5 February 2009
A major international trade journal with a global readership has rated Wines of South Africa (WOSA) one of the world’s most influential beverage organisations in building public awareness of the environment.
WOSA was listed in fifth position, just behind US President Barack Obama (in fourth), but ahead of any other national wine marketing body, on its Green List by The Drinks Business, a specialist beverage publication with an international circulation amongst key decision makers in the beverage industry.
The Green List, published in January, identifies the 50 most influential drinks companies, individuals and organisations who have made caring for the environment their priority by focusing on such issues as renewable energy, reducing the use of water, measuring carbon emissions and addressing packaging. It highlights how “even in the midst of an economic crisis, the drinks industry continues to prick consciences and have a strong environmental influence over many consumers”.
The first three positions on the Green List were taken by multinational retail giants Tesco, Carrefour and Wal-Mart respectively.
WOSA CEO Su Birch said the acknowledgement of South Africa’s role in promoting best-practice in sustainable wine production was helping to still further advance the country’s unique positioning as a producer of highly varied wines and wine styles in a way that celebrates and protects its uniquely abundant biodiversity.
The Drinks Business praised WOSA for its involvement in the partnership between the wine industry and the conservation sector in minimising further loss of threatened natural habitat, which had “contributed to sustainable wine production through the adoption of biodiversity guidelines”, and identified the Integrated Production of wine (IPW) which focused on “every stage in the production process from environmental impact studies and the correct preparation of soil to the use of recyclable packaging”.
“In the present economic climate, in which consumers are more circumspect when spending their money, they are seeking not only outstanding value, which South Africa is able to offer across all pricing segments and a wealth of styles, but also an affirmation of production integrity,” Birch said.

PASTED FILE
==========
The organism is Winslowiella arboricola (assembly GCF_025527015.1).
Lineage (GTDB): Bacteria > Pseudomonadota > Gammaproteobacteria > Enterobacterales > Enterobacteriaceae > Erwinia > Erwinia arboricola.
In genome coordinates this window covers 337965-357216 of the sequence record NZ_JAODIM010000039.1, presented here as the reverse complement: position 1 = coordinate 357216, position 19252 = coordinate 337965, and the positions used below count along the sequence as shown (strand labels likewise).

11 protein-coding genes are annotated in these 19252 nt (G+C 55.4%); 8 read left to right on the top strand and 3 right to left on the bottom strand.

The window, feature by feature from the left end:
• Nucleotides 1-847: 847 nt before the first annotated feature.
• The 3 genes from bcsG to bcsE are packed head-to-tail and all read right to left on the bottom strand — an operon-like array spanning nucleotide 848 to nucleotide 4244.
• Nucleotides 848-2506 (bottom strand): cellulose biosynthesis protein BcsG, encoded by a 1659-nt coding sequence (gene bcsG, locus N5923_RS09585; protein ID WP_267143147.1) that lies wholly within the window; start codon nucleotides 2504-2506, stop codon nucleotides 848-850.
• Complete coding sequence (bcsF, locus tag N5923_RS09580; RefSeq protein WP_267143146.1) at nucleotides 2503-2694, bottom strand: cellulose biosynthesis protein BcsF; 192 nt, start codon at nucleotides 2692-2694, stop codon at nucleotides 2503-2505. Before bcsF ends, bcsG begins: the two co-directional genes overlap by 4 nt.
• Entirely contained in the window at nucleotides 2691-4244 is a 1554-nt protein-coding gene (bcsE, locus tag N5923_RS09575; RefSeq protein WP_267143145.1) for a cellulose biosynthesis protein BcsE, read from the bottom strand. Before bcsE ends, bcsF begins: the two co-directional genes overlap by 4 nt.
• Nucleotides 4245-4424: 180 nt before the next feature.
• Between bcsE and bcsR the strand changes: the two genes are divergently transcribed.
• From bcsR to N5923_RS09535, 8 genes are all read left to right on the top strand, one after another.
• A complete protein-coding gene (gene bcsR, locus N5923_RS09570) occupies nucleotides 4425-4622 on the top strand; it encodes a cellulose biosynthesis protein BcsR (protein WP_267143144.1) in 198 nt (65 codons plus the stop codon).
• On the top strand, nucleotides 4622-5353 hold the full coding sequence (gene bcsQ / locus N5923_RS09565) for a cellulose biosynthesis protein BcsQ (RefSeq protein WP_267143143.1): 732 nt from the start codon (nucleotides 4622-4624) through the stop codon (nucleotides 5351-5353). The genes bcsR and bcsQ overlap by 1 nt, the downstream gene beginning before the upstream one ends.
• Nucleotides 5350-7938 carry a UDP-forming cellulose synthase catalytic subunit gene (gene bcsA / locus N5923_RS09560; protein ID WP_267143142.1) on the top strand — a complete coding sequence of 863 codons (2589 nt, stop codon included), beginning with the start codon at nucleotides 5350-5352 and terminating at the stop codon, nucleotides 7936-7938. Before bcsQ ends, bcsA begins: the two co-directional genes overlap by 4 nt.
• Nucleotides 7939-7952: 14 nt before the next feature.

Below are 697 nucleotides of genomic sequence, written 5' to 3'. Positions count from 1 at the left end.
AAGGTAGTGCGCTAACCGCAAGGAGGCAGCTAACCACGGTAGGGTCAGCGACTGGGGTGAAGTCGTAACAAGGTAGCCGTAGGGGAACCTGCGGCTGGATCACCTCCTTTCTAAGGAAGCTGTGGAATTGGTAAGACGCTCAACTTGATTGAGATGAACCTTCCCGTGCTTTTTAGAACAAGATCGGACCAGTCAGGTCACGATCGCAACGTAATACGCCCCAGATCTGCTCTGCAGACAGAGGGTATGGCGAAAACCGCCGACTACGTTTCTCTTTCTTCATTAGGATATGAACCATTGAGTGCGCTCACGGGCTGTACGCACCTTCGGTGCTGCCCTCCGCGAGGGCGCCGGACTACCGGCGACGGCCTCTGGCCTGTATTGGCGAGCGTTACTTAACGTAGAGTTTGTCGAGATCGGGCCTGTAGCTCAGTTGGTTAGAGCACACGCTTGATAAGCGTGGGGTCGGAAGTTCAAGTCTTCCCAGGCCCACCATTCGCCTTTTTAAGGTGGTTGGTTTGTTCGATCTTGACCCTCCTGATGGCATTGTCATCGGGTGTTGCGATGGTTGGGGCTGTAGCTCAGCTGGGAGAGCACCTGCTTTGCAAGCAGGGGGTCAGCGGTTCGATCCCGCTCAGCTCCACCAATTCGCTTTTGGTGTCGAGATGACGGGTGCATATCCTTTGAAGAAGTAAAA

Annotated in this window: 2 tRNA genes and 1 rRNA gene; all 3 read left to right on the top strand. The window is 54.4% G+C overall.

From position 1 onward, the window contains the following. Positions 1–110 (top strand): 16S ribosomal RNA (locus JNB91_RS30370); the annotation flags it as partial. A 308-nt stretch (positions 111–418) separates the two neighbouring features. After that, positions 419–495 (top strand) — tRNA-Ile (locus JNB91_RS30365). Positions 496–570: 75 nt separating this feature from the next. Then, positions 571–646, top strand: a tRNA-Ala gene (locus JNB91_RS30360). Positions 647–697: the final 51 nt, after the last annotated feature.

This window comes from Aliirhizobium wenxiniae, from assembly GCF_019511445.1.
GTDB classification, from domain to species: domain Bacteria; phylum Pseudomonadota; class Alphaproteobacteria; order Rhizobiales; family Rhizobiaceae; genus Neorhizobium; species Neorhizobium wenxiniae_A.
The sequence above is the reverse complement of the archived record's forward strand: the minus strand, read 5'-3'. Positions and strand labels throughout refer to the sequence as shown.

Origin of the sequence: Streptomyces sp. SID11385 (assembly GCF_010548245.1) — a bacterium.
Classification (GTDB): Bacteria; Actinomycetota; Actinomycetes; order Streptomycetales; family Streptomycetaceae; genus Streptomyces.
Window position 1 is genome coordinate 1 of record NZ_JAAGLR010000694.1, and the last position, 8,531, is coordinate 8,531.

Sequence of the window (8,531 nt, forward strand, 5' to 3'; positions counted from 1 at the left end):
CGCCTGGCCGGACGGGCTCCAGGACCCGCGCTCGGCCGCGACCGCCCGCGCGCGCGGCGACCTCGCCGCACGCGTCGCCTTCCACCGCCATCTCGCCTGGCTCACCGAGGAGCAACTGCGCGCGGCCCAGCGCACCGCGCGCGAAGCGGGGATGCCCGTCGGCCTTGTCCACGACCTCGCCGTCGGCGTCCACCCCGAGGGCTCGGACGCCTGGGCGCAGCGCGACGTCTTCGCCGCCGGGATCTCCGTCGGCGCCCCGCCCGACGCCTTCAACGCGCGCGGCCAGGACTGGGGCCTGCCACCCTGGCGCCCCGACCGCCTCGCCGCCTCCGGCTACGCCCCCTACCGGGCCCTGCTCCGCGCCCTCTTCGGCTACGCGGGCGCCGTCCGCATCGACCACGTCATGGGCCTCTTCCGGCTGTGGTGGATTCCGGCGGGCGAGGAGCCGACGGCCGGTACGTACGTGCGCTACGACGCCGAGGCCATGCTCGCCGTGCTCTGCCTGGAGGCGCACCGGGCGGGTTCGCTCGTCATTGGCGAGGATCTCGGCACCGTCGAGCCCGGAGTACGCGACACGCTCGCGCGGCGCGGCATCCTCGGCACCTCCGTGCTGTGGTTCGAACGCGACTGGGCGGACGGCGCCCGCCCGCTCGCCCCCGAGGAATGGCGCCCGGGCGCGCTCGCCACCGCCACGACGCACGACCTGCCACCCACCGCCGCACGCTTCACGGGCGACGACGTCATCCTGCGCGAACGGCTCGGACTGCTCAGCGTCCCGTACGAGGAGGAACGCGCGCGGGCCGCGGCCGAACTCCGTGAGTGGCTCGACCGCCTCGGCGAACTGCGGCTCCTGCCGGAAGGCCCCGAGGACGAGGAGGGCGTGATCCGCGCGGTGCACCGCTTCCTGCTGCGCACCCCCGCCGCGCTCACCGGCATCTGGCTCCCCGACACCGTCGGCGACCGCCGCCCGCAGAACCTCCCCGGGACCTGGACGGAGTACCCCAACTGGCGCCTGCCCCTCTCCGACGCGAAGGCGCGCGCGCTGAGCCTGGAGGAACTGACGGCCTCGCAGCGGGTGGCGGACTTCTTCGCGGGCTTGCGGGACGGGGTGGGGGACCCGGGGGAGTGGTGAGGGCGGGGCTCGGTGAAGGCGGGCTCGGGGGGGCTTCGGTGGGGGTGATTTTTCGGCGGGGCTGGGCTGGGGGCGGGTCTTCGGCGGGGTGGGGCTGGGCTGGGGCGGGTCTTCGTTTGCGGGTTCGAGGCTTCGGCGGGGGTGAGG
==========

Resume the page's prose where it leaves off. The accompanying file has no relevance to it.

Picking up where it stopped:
She said South Africa’s eco-sustainable wine production standards were regarded as the most progressive in the wine world. “That we are in the company of the world’s most powerful retail chains, who are able to exercise significant influence, as well as the new and highly popular president of the United States, makes us feel extremely proud.”
Birch added that the country’s Variety Is In Our Nature marketing strategy, which had served to set it apart from its competitors, had played an important role in building South Africa’s global footprint.
South Africa is now the fastest-growing supplier of wines to the UK market, with a 22% year-on-year volume increase, according to recent AC Nielsen data, she said. The country occupied fifth position by volume with a 10% share of the UK market, which had recently been identified in a Vinexpo-commissioned study as the world’s largest consumer of imported wine with 1.6-billion bottles purchased in 2007.
Exports to Germany, the Netherlands and Scandinavia had also shown substantial growth. South Africa is now the front-ranking New World player in Germany, Holland and Sweden. While final figures are still awaited from SA Wine Information Systems (SAWIS), it is estimated that more than 400-million litres of wine left South Africa’s shores in 2008.
“Earlier this decade we set ourselves a goal of achieving annual exports of 300-million litres a year by 2010, a level we managed to reach in 2007,” Birch said. “Now we continue to build our international presence in established and newer markets, such as Africa, Eastern Europe and parts of Asia.”
Biodiversity and Wine Initiative
Birch also lauded the role of the Biodiversity and Wine Initiative (BWI) in promoting and protecting biodiversity within the Cape Floral Kingdom, where over 95% of the country’s wines originate.
“In less than four years, local wine producers, under the auspices of the BWI, have set aside 112 550 hectares for long-term conservation – significantly more than the total national vineyard of 102 000 hectares, and new members are committing to the project on an ongoing basis.”
South Africa is the ninth biggest wine producer in the world, with 101 957 hectares cultivated to vine, representing 3% of global output.
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